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Getting medicines into U.K. may be issue post-Brexit, government admits

Image: A pro-E.U. demonstrator near the Houses of Parliament in London
A supporter of the European Union attends a rally opposite the Houses of Parliament in London on Thursday. -
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LONDON — Britain is working on plans to charter airplanes to ensure the continued supply of medicines if the country leaves the European Union without a deal in March.

"We are working on ensuring that we have aviation capacity," Health Secretary Matt Hancock told BBC radio on Friday.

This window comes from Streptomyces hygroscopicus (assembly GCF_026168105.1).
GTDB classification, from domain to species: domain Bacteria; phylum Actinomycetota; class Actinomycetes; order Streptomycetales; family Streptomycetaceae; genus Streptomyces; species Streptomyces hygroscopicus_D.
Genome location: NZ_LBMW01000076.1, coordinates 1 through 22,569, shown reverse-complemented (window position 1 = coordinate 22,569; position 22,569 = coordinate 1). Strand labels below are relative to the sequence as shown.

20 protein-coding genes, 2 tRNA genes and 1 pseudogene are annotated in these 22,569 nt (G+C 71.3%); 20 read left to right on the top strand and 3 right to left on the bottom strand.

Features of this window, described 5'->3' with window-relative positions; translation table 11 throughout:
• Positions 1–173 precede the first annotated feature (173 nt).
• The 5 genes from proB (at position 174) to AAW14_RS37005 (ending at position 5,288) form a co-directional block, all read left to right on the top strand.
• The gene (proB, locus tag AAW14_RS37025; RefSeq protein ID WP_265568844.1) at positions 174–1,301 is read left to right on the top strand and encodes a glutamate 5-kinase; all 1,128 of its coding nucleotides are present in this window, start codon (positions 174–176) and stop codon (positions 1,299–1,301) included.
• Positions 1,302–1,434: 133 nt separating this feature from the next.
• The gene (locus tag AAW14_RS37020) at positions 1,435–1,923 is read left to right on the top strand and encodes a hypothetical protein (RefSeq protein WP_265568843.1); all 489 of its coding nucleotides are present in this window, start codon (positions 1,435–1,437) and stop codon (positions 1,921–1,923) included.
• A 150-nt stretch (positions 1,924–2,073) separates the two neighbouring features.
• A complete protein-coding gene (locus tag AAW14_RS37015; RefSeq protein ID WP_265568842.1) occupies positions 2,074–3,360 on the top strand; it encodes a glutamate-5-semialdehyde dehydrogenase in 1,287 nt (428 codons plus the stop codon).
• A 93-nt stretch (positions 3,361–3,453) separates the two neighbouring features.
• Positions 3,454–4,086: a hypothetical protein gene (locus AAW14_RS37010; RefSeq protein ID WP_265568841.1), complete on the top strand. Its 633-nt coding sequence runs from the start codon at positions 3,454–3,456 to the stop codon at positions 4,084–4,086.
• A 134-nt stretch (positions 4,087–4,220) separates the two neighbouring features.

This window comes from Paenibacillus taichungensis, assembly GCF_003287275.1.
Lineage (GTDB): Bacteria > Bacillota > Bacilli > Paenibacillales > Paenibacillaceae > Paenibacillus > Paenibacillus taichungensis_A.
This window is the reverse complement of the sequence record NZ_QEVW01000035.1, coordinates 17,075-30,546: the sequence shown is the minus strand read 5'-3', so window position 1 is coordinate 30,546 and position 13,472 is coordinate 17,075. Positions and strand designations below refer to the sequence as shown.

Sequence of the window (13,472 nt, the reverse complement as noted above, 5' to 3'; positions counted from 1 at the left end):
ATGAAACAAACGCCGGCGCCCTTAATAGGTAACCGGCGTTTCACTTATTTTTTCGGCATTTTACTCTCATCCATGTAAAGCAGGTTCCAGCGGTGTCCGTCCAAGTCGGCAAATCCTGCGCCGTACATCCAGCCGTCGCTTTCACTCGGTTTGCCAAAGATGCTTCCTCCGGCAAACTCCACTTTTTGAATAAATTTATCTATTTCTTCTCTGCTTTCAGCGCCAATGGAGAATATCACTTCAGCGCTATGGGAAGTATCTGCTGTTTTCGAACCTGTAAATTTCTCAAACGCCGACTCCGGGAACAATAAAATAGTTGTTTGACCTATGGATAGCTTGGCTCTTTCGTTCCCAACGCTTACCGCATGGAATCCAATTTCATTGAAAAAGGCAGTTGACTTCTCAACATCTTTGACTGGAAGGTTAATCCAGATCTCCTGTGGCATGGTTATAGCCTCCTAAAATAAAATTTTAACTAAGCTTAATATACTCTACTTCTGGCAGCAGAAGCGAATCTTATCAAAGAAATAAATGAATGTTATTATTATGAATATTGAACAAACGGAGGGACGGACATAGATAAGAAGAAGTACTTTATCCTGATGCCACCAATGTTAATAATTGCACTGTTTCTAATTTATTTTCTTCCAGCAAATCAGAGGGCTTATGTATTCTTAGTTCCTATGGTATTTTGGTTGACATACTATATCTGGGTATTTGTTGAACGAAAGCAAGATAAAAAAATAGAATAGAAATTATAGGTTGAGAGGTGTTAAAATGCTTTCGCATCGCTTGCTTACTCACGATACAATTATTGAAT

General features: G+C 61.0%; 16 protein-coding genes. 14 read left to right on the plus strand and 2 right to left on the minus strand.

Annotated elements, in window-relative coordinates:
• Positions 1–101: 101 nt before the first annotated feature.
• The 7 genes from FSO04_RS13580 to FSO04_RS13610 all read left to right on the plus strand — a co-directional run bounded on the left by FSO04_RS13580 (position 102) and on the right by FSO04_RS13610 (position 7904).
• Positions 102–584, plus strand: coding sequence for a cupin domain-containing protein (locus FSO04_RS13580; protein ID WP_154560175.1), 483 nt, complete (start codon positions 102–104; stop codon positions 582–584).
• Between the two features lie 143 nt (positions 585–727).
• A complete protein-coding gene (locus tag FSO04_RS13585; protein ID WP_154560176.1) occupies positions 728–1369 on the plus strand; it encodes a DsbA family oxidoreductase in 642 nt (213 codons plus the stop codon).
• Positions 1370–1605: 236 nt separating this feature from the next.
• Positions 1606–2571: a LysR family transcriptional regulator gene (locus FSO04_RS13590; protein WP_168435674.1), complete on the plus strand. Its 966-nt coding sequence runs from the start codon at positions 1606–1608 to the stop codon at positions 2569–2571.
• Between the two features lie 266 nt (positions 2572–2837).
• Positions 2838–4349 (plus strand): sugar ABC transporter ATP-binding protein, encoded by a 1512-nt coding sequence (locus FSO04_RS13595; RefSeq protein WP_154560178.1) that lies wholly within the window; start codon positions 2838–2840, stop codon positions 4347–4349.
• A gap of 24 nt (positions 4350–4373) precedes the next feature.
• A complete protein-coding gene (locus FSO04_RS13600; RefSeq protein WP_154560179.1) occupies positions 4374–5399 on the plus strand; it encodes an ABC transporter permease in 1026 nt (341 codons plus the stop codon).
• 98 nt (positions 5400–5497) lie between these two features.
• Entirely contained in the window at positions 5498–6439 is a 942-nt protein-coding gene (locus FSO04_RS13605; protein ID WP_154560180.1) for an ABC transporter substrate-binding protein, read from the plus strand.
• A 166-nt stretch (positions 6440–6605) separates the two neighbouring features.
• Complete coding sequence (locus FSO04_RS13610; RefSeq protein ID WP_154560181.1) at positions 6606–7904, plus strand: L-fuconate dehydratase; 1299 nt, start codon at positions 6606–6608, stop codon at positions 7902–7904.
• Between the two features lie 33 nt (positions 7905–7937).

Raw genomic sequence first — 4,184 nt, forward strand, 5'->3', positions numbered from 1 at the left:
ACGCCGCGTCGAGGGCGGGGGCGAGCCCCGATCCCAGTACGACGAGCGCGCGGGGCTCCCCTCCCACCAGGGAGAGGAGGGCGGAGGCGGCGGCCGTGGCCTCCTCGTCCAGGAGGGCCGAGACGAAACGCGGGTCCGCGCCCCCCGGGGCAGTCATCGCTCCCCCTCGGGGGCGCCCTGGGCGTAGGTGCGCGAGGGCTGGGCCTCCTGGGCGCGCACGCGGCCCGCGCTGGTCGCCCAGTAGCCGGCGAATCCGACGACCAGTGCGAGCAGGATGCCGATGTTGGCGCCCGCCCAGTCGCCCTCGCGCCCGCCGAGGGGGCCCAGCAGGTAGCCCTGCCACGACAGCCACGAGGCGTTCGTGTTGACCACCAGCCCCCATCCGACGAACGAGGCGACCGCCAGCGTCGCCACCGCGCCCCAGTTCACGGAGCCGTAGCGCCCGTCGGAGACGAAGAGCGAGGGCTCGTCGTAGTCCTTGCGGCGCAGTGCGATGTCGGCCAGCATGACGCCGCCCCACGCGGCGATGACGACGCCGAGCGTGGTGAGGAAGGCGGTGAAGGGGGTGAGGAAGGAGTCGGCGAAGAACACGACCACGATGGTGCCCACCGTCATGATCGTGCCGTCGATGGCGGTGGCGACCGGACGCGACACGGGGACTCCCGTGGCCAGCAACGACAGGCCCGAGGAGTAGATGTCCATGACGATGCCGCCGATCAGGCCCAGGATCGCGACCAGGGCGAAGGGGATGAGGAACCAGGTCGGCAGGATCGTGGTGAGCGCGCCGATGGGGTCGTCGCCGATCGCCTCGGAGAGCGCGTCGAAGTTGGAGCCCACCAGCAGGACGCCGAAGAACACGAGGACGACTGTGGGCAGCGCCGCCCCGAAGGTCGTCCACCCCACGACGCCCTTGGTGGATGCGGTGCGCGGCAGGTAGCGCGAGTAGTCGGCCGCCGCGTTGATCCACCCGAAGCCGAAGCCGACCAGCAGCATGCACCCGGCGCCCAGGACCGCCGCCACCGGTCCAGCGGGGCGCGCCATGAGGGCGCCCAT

Amid fears that British ports may face gridlock should a divorce deal not be agreed, Hancock said that trucks carrying drugs would be fast-tracked.

"If there is a serious disruption at the border we will have prioritization and prioritization will include medicines and medical devices," he added.

Hancock also said that Britain would have a stockpile of those drugs that can be obtained.

Prime Minister Theresa May's government has agreed on a Brexit deal with Brussels, but there is a strong chance it will be rejected by lawmakers when it is put to a vote next week.